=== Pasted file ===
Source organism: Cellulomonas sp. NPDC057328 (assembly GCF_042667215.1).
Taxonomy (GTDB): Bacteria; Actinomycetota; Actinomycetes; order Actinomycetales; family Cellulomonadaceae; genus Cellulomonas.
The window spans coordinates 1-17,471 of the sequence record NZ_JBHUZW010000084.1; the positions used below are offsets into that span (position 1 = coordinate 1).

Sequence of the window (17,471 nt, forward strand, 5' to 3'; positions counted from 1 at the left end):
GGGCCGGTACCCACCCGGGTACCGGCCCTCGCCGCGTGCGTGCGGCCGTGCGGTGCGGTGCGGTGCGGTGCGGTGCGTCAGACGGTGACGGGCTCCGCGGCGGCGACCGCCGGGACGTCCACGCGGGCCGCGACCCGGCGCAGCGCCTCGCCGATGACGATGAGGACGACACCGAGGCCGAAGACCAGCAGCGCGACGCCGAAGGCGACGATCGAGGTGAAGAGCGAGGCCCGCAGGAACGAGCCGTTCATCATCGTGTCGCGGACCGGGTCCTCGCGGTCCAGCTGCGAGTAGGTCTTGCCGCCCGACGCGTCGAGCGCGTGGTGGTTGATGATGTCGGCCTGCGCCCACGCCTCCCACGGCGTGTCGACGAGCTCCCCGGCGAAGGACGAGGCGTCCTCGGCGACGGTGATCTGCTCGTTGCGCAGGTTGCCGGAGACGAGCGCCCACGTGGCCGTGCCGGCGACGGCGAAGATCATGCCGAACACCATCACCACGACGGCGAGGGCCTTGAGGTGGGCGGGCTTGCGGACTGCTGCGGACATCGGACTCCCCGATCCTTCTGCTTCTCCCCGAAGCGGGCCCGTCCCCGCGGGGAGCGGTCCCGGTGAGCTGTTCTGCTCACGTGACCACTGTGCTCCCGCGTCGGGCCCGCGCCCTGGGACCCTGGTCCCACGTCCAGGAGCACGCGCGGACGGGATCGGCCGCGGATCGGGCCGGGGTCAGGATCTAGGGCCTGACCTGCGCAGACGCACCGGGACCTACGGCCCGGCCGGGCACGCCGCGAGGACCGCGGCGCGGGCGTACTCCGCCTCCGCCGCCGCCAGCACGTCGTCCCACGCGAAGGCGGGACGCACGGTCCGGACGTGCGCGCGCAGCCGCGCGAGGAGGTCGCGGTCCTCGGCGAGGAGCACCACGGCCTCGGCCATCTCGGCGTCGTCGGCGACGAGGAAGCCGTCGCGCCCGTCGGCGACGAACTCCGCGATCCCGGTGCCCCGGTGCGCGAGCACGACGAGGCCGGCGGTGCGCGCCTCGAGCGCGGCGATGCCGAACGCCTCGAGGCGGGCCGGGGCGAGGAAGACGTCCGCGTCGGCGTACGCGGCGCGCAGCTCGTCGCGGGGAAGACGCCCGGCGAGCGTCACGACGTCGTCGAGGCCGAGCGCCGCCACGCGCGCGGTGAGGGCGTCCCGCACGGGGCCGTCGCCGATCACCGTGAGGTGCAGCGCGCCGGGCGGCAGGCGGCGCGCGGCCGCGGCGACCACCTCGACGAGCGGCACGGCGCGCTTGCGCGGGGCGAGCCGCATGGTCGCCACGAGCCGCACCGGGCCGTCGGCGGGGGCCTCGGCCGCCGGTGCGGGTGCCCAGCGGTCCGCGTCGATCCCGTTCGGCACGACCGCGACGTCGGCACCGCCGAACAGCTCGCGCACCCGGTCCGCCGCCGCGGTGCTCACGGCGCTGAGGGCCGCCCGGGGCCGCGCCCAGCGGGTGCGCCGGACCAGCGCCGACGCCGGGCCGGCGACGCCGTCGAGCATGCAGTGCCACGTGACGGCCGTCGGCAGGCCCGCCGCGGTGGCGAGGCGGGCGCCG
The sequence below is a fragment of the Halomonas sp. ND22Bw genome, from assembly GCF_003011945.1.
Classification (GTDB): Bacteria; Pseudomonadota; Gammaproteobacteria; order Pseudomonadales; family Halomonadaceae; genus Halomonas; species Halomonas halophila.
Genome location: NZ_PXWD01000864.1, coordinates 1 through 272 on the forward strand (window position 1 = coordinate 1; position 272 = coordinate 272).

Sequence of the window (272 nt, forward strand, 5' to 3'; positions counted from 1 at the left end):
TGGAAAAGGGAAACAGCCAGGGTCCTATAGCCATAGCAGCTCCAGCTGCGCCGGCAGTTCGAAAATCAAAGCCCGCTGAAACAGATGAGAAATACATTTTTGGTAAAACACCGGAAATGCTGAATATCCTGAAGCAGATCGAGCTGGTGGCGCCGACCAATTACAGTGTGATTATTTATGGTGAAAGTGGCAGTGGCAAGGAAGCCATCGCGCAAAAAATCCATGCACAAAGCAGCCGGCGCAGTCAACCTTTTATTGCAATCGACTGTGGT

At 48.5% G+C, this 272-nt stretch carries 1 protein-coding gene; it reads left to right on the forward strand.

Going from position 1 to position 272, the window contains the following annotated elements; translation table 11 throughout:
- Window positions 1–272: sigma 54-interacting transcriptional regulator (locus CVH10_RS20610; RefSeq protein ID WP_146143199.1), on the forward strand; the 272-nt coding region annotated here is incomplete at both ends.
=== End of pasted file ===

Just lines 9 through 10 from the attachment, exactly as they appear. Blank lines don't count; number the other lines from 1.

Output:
Sequence of the window (272 nt, forward strand, 5' to 3'; positions counted from 1 at the left end):
TGGAAAAGGGAAACAGCCAGGGTCCTATAGCCATAGCAGCTCCAGCTGCGCCGGCAGTTCGAAAATCAAAGCCCGCTGAAACAGATGAGAAATACATTTTTGGTAAAACACCGGAAATGCTGAATATCCTGAAGCAGATCGAGCTGGTGGCGCCGACCAATTACAGTGTGATTATTTATGGTGAAAGTGGCAGTGGCAAGGAAGCCATCGCGCAAAAAATCCATGCACAAAGCAGCCGGCGCAGTCAACCTTTTATTGCAATCGACTGTGGT